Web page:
In this new year, we're enjoying memories from last year's highlights on Anne Arundel's theater scene — and looking forward to encore performances in 2013.
In 2012, residents were treated to stellar performances in drama, comedy and dance, along with noteworthy popular and classical music events.
The outdoor Annapolis Summer Garden Theatre's 47th season featured several innovative programs. The cast and crew set a high standard in the late spring with "Anything Goes," doing justice to Cole Porter's score and offering an excellent performance by homegrown talent Nicole Anderson in the role of Reno Sweeney.
This classic was followed by a nontraditional offering, "Avenue Q," with its outrageous cast of puppets and actors. It was an ideal choice for ASGT's outdoor venue. This production of a 2004 Tony Award winner for best musical liberated local audiences to laugh at one another and themselves.
In May came a classical music triumph, as Annapolis Opera presented Charles Gounod's "Romeo and Juliet," featuring the local debuts of Michael Wade Lee as Romeo and Megan Hart's Juliet. Artistic director Ronald Gretz conducted a superb performance — near the top of any Annapolis Opera production of the last 20 seasons.
For two summer seasons, Infinity Theatre has brought high-caliber productions to Annapolis. In July, the company's "Dames at Sea" engaged Broadway director-choreographer Randy Skinner, and he delivered a phenomenal, thundering troupe of tap dancers.
Last year marked milestones in our entertainment scene — including the 40th year of the jazz performance series in downtown Annapolis. In his show, guitarist Nate Najar seemed to channel the late, great Charlie Byrd, who started the Annapolis jazz tradition with his bass-playing brother, Joe. Other performers keeping the jazz tradition alive in 2012 included the Redd brothers, Robert on piano and Chuck on vibes and drums; local piano legend Stef Scaggiari; and vocalist Sue Matthews.
On the other end of the longevity spectrum, Compass Rose Studio Theater Company capped its inaugural season in May with the musical "Oliver!" featuring an ensemble of 15 performers. Daniel Siefring, as Fagin, led a skilled group of five young singing and dancing orphans.
In October, this academy theater started its second season with "To Kill a Mockingbird," a show that fully established Compass Rose as top presenter. Headed by Baltimore actor Gary Goodson as Atticus Finch, the show featured stellar performances by Maggie Baum, 9, as Scout; and Casey Baum, 12, as Jem. Skilled supporting actors completed the ensemble.
Top acting awards for 2012 go to two Bay Theatre performers. Kathryn Kelley made her Bay Theatre debut in "The Belle of Amherst," a show that closed the company's 10th season in May. Kelley truly brought poet Emily Dickinson to life while establishing a wonderful rapport with audiences.
Then, Bay Theatre opened its 11th season with "Master Harold," featuring a stellar performance by Washingtonbased actor Michael Anthony Williams as the South African servant Sam. The dignity of Williams' portrayal showed that despite apartheid, the oppressed could maintain human pride and free spirit.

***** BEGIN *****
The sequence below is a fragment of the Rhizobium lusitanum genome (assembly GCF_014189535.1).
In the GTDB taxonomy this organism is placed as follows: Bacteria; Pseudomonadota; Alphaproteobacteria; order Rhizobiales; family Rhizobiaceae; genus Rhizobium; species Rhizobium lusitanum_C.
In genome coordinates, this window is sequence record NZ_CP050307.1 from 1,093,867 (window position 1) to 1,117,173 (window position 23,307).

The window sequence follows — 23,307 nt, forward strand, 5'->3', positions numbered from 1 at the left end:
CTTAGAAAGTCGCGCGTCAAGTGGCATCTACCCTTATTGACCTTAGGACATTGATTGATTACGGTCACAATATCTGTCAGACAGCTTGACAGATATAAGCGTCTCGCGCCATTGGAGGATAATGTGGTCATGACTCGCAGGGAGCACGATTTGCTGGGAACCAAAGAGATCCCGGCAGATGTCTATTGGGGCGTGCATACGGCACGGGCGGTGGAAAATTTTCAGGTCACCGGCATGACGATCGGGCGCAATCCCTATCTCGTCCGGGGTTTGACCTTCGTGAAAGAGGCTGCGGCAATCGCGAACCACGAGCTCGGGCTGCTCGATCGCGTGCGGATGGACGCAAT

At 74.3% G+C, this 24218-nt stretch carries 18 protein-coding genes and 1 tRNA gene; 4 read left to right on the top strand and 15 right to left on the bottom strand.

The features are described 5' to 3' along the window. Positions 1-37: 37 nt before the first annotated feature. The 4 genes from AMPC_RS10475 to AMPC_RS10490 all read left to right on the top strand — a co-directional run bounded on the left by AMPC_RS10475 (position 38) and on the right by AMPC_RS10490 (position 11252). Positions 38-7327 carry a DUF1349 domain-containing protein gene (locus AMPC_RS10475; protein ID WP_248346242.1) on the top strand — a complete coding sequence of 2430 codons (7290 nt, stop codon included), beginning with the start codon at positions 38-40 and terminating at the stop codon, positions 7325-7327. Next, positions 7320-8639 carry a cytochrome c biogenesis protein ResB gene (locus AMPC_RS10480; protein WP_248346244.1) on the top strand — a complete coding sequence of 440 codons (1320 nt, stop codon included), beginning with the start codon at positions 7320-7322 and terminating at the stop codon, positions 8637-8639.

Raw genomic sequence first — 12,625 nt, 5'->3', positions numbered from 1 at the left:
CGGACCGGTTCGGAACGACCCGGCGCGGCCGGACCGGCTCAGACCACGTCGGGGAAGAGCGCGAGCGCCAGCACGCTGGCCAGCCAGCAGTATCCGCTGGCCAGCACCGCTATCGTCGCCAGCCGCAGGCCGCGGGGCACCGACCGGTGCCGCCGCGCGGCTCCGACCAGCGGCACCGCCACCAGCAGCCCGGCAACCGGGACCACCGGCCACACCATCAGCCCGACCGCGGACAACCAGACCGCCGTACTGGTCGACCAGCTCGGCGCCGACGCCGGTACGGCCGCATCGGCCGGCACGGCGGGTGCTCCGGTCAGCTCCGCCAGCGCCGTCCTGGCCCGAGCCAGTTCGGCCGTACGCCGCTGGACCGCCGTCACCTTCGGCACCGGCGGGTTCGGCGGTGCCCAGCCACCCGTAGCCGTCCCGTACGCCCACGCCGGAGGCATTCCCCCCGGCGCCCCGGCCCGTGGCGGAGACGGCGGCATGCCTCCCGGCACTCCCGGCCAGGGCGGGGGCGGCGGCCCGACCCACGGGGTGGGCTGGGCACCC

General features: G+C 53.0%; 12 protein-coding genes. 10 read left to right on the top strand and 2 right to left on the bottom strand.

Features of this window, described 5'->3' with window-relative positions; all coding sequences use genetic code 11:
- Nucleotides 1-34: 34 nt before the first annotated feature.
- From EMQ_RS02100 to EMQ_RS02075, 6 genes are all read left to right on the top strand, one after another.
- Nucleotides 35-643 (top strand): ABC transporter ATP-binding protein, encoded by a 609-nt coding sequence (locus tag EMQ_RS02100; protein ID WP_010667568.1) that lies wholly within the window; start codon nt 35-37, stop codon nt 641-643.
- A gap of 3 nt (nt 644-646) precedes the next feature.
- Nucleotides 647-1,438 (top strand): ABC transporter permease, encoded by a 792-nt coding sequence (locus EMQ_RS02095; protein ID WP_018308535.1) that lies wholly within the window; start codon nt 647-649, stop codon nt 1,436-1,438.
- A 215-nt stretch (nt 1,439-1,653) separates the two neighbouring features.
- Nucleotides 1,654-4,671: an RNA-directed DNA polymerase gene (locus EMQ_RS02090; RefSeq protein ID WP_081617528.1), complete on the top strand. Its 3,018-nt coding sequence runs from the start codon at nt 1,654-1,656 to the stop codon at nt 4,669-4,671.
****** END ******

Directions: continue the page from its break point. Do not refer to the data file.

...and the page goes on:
Top musical performer award goes to Annapolis native and resident David Bosley-Reynolds for his portrayal of the king of Siam in Toby's Dinner Theatre of Columbia's January production of "The King and I" — just one of his memorable lead roles in 2012.
Despite its relative youth — it has been in existence for only three years — the Annapolis Shakespeare Company earned my award for best overall production with its innovative and polished summer show, "Comedy of Errors." This production ranked high in every aspect, from its splendid cast and direction to its choreography and musical director, costume and set design, and light and sound design. The creative show had the Bard time-traveling to 1890s Paris with a steampunk theme that appealed to younger audience members as well as to seasoned theatergoers.
In all, 2012 left us wanting more. And in the new year, local theater companies seem ready to provide it.
Compass Rose, 1011 Bay Ridge Ave., Annapolis, will host its production of the Neil Simon comedy "Barefoot in the Park," opening Jan. 25 and running through March 3. To order tickets go to compasssrosetheater.org.
Bay Theatre, 275 West St., Suite 70, Annapolis, hosts its production of "Sister Mary Ignatius Explains it All," Feb. 9 to March 17. Go to baytheatre.org to order tickets.
Annapolis Opera continues its 40th season with two fully staged performances of Verdi's "Rigoletto" on March 15 and 17 at Maryland Hall. Information is available at AnnapolisOpera.org.
Annapolis Shakespeare Company's next production will be Jane Austen's "Pride and Prejudice," scheduled on three April weekends at Bowie Playhouse. Go to http://www.annapolisshakespeare.org for details.
The Annapolis Summer Garden has announced its next season, June through August, with information at summergarden.com.
And for information on weekly jazz concerts in Annapolis, email ElanaByrd@comcast.net.Copyright © 2015, Los Angeles Times